Wednesday, June 6, 2012

Counter Acting

The arts contain numerous paradoxes. That's particularly true for the art of acting. Those who master it know to play on the opposite of what is called for, thereby enhancing it, as if real acting is counter acting.

It's a well known trick in the trade that to play drunk, you shouldn't just slur and stumble. Instead, you play it as somebody trying very hard not to do that – but failing. Those who are drunk pretend to be sober and think they can get away with it. So, playing drunk is to be miserable at playing sober.

The same is true for several of the most heartfelt emotions, like love, jealousy, fear, disappointment, despair, and so on. Someone falling in love initially tries to hide it. In jealousy we try all we can to overcome it, to be indifferent. With fear we fight not to be overcome by it. Actually, there are few feelings that we just go ahead and express willingly. Especially not the strongest ones.

In all these cases, the actor has to excel in counter acting, pretending the opposite, pretending not to have the feeling at hand. That makes it believable and intense.

Also playwrights must be aware of this paradox. And they are. In dialogue, what is being said is between the lines, not on them. What's spoken is often the very opposite of what the character feels or would like to express. Otherwise the drama loses its tension, well, its drama.

It says fundamental things about what it is to be human and how we really relate in our lives. It's kind of sad, but there it is. Our species seems to be one of awkward confusion. Life could be easy, at least most of it, but those big brains of ours make everything a mess, which takes a lifetime – at least – to sort out.

The catharsis, which is the true goal of every drama, is to realize that and thereby learn to live with it. Although we're rarely able of cutting through the fog in our own relations, on stage or on the screen we get to see others fail just as miserably. In doing so, they make the fog transparent. We understand.

It doesn't solve much, but it makes us grow.


  1. So in summary acting is about of lying. Just the opposite of our art the aikido, which is about truth and honesty, thanks for the nice post Stefan.

    1. Or acting can be described as ura, as opposed to omote...

  2. I love this blog post! Especially the idea of acting as being ura. However, there are times when omote is present...Aikido and acting are remarkably the same...
    I disagree that acting is about 'lying'. I understand acting as being the character's 'truth'. Lying suggests pretending. As an actor you must 'be'. In life we suppress strong emotions. We learn to do so at a very early age in order to be socially appropriate. Drama "holds a mirror up to nature". I am not lying when I try to suppress the level of drunkeness/anger/love, I am protecting myself from embarrassment/shame/rejection. What is beautiful about the skilled actor, is the ability to release just enough of the truth to allow the audience to feel the tug-of-war within.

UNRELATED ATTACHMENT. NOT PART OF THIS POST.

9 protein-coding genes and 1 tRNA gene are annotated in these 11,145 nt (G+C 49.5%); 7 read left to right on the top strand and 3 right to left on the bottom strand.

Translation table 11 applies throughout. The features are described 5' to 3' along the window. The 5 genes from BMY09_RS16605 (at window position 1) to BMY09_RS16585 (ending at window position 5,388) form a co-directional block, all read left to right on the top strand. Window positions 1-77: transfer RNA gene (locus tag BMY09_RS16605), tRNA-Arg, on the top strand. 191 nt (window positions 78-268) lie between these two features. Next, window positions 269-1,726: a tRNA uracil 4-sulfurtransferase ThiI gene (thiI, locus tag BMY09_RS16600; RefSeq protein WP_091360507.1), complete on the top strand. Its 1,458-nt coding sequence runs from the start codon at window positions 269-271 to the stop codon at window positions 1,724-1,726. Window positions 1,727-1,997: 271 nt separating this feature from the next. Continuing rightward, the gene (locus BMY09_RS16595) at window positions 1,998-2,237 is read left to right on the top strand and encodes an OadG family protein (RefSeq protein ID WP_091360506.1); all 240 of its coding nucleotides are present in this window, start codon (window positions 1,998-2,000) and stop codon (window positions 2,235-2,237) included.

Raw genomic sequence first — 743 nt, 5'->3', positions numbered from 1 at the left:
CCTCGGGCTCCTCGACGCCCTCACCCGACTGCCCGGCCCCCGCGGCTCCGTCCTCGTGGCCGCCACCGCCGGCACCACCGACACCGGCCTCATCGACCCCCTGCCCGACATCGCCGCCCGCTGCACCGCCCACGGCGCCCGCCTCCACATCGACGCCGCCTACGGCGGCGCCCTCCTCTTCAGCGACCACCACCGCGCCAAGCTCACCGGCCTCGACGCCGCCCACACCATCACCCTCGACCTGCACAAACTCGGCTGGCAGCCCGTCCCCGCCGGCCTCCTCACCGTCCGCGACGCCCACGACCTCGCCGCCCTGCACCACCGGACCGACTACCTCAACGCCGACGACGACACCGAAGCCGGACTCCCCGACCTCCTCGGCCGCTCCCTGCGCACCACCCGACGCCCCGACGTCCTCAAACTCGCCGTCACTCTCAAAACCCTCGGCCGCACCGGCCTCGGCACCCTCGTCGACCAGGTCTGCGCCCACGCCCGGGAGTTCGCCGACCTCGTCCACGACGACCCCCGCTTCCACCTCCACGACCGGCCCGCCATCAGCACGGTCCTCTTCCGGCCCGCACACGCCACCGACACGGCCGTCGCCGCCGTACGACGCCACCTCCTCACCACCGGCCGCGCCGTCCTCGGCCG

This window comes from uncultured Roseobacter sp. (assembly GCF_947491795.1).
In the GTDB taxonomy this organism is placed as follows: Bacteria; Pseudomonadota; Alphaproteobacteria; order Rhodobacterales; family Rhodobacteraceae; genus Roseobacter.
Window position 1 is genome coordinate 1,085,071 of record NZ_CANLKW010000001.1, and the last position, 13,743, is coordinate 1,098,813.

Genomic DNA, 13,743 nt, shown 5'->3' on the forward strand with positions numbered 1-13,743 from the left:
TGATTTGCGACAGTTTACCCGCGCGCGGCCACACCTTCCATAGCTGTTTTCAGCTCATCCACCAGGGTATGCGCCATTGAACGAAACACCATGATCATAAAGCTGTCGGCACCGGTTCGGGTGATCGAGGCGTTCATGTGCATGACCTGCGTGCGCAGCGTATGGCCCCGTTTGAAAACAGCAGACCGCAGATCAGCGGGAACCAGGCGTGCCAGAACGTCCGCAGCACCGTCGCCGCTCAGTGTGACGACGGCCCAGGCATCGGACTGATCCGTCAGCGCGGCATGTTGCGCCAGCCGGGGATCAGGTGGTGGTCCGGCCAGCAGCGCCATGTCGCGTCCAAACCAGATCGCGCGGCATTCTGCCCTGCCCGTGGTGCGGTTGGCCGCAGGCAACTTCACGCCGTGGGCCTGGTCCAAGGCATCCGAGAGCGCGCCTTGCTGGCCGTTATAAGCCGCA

I worked as a professional actress for 10 years. The year I stopped I started practicing Aikido. The connection between the two never fails to captivate me:)

  3. Dear Jude,

    Many thanks for your enlightening comment. I agree with you, and I think of Aristotle's conception of mimesis, which is also the way we humans learn from our predecessors. It's how knowledge is passed on. Not a bad thing.

    I can see how you naturally find aikido to substitute acting, just as well as the opposite would work. I trained actor students in aikido, a number of years back, and I found them particularly talented with the mimesis necessary. That can take you very far, indeed.

  4. Thank you. I am currently teaching voice and accents to acting students. I am particularly interested in introducing Aikido principles to my teaching practice. I'll let you know to what success:)

    1. I look forward to it. My experience is that there's a lot to be gained from applying aikido principles to the arts. No surprise, since that's what aikido is, too: an art.

  5. Hi Jude,
    I don't know you, but from reading what you wrote I tend to believe, that you are still more an actress than an aikidoka. Maybe I'm wrong, never been an actress, just the opposite.
    Wish you a nice sunday